One of the best parts of of being a union president is that you get invited to new faculty orientation and similar events every year, so you get to meet new colleagues from all over campus. This year, at lunch, the topic of discussion at my table eventually turned toward learning management systems vs. roll-your-own assignments. New part-time faculty often have the experience of having to juggle multiple LMS platforms–one for each campus or system–every semester, which isn’t fun or efficient.
I mentioned a variety of assignments–wikified class notes, blogging, etc.–and, after some initial interest, one of the more experienced faculty said, “sounds like a lot of grading, though.” Which is true! There is an awful lot of grading, more than I’d thought when I started moving toward many of these assignments, years ago.
But there’s a line from David Allen’s Getting Things Done that I think is relevant:
You have to think about your stuff more than you realize but not as much as you’re afraid you might.
This is certainly true about networked, student-centered assignments: On the one hand, a lot comes up that can’t be anticipated easily. (Bad: There’s always some weird, hard-to-replicate technical problem. Good: A student comes up with a powerful, interesting idea that shifts the course of a few weeks’ discussion into terrain you weren’t expecting.) And if you have students blogging, and commenting on one another’s blogs, regularly, then that’s a lot to read. There’s no getting around it. On the other hand, the other thing to see is that grading online writing isn’t exactly like grading formal papers.
Moreover, there are multiple factors that help you stay on top of the online work:
- RSS is your lifeline. The thought of regularly wandering through 50 or more blogs to keep up with your students ought to give anyone pause. Fortunately, Really Simple Syndication, or RSS, which is supported by all the free blogging platforms I can think of (WordPress, Blogger, Tumblr, Posterous, etc.), means that you don’t have to. Get started with RSS with my “Keeping Up Online: An Intro to RSS,” and with George’s follow-up, “Use RSS to Keep Up with Favorite Online Services,” and find an RSS reader/aggregator in the comments to Julie’s survey (I use NetNewsWire and Reeder). Then, check out Amy’s post on “Managing Class Blogs,” or Boone Gorges’s (non-PH) post on “Hub-and-spoke blogging with lots of students.” Nothing will save you time and aggravation during the semester like having your students’ new posts automagically appear in a folder.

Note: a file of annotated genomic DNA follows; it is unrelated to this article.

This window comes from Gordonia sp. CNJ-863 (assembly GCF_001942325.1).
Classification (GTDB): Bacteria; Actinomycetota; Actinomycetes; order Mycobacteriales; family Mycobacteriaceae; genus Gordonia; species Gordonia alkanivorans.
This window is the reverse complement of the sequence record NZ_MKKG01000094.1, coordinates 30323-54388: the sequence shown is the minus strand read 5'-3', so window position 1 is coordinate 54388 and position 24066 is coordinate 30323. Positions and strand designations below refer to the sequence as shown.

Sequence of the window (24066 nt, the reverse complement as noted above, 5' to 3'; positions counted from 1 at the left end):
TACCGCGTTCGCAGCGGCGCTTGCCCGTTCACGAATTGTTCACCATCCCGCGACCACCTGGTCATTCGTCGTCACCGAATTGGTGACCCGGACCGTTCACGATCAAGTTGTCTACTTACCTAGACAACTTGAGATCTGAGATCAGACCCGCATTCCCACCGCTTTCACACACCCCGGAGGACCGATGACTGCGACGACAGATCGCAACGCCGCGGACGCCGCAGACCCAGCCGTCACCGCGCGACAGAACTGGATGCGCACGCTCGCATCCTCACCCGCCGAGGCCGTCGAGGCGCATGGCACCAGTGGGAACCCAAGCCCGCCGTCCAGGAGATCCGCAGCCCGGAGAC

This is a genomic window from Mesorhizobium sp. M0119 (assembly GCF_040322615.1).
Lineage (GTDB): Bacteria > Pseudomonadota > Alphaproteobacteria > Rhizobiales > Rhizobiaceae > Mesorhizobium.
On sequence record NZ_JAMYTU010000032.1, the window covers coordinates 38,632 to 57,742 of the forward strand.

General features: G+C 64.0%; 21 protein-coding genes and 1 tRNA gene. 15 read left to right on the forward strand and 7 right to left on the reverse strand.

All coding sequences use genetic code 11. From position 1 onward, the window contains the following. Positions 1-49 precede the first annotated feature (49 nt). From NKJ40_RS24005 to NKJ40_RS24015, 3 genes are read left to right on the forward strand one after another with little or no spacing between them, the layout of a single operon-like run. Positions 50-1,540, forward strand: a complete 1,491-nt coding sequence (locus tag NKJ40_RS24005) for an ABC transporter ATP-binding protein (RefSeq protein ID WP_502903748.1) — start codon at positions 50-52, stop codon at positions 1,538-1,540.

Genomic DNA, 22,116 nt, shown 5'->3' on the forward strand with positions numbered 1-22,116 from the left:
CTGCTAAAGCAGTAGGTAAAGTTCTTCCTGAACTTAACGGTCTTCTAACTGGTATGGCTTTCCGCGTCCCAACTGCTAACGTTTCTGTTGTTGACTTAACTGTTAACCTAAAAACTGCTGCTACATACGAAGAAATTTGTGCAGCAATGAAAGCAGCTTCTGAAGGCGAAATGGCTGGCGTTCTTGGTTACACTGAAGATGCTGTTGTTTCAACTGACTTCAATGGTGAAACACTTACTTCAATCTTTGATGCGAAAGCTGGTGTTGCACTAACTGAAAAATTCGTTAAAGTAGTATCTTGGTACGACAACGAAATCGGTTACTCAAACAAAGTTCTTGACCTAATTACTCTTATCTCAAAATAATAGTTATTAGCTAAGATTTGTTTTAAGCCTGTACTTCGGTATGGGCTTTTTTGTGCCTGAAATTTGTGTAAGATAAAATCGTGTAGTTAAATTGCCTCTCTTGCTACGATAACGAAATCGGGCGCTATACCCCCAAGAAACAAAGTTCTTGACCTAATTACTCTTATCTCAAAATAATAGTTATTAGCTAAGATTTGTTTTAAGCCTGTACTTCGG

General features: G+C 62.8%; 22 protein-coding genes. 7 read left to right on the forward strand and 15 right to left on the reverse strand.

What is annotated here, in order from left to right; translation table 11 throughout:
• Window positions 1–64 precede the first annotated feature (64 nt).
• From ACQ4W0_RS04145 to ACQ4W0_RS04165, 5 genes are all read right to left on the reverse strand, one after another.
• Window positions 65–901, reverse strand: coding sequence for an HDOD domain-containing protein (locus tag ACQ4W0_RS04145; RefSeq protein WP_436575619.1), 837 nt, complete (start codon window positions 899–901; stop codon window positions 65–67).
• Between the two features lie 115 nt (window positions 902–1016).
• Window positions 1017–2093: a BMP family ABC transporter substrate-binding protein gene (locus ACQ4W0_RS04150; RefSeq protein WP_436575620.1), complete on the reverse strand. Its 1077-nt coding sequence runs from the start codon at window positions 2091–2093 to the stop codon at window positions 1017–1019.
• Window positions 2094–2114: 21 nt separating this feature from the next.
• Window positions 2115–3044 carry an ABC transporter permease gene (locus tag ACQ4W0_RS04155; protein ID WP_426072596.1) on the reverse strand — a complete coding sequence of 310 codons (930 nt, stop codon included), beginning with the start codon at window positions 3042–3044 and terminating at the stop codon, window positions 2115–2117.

- Rubrics are your friend. Just as rubrics can save time and energy in grading formal writing, they can also simplify the effort of engaging with the flood of blog posts/wiki edits that might come your way. The canonical posts on this topic are Julie and Jeff’s “‘How Are You Going to Grade This?’: Evaluating Student Blogs” and Mark’s “A Rubric for Evaluating Student Blogs,” but also see Julie’s post, linked above, on “Integrating, Evaluating, and Managing Blogging in the Classroom.”
- Your students signal where your attention should go. Networked assignments mean that the teacher isn’t necessarily the only source of authoritative information in a class. Generally, students help one another with technical questions about the wiki, for example–which means I don’t need to! Similarly, floods of links or comments–or an absolute absence of them–can indicate that something’s going on in class that you need to talk about. You start to pick up the rhythm of your students’ interest, and that keeps your focus.
If you are considering trying an online assignment, or are trying to convince other people to try one, the pedagogical benefits aren’t enough. It’s also important to see that while the work involved is different, it doesn’t have to be unmanageable.
Do you have a strategy for keeping up with online assignments? Let us know in comments!
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